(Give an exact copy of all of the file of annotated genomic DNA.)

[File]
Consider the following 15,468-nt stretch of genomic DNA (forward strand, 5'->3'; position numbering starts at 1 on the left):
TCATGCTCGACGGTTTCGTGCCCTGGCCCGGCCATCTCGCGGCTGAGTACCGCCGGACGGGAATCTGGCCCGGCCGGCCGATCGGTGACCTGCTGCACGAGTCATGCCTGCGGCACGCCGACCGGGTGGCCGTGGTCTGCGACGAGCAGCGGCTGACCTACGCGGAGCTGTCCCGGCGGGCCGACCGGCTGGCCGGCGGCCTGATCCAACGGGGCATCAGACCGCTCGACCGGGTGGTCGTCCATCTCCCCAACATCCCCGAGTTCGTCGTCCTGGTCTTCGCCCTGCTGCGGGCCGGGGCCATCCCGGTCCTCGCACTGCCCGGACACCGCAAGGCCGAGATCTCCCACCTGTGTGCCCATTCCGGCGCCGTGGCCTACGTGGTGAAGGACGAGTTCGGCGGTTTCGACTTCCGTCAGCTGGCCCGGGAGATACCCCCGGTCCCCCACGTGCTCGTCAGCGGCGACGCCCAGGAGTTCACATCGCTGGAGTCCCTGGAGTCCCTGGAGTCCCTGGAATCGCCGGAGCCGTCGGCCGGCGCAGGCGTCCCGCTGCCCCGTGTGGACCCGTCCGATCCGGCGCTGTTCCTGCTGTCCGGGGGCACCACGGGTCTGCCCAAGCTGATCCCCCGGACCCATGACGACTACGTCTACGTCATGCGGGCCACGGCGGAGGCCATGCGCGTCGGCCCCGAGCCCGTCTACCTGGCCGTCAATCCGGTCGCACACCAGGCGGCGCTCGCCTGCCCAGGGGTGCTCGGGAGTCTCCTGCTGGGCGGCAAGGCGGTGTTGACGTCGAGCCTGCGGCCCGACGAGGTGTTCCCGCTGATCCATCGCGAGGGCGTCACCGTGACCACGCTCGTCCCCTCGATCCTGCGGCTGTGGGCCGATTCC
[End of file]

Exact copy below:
Consider the following 15,468-nt stretch of genomic DNA (forward strand, 5'->3'; position numbering starts at 1 on the left):
TCATGCTCGACGGTTTCGTGCCCTGGCCCGGCCATCTCGCGGCTGAGTACCGCCGGACGGGAATCTGGCCCGGCCGGCCGATCGGTGACCTGCTGCACGAGTCATGCCTGCGGCACGCCGACCGGGTGGCCGTGGTCTGCGACGAGCAGCGGCTGACCTACGCGGAGCTGTCCCGGCGGGCCGACCGGCTGGCCGGCGGCCTGATCCAACGGGGCATCAGACCGCTCGACCGGGTGGTCGTCCATCTCCCCAACATCCCCGAGTTCGTCGTCCTGGTCTTCGCCCTGCTGCGGGCCGGGGCCATCCCGGTCCTCGCACTGCCCGGACACCGCAAGGCCGAGATCTCCCACCTGTGTGCCCATTCCGGCGCCGTGGCCTACGTGGTGAAGGACGAGTTCGGCGGTTTCGACTTCCGTCAGCTGGCCCGGGAGATACCCCCGGTCCCCCACGTGCTCGTCAGCGGCGACGCCCAGGAGTTCACATCGCTGGAGTCCCTGGAGTCCCTGGAGTCCCTGGAATCGCCGGAGCCGTCGGCCGGCGCAGGCGTCCCGCTGCCCCGTGTGGACCCGTCCGATCCGGCGCTGTTCCTGCTGTCCGGGGGCACCACGGGTCTGCCCAAGCTGATCCCCCGGACCCATGACGACTACGTCTACGTCATGCGGGCCACGGCGGAGGCCATGCGCGTCGGCCCCGAGCCCGTCTACCTGGCCGTCAATCCGGTCGCACACCAGGCGGCGCTCGCCTGCCCAGGGGTGCTCGGGAGTCTCCTGCTGGGCGGCAAGGCGGTGTTGACGTCGAGCCTGCGGCCCGACGAGGTGTTCCCGCTGATCCATCGCGAGGGCGTCACCGTGACCACGCTCGTCCCCTCGATCCTGCGGCTGTGGGCCGATTCC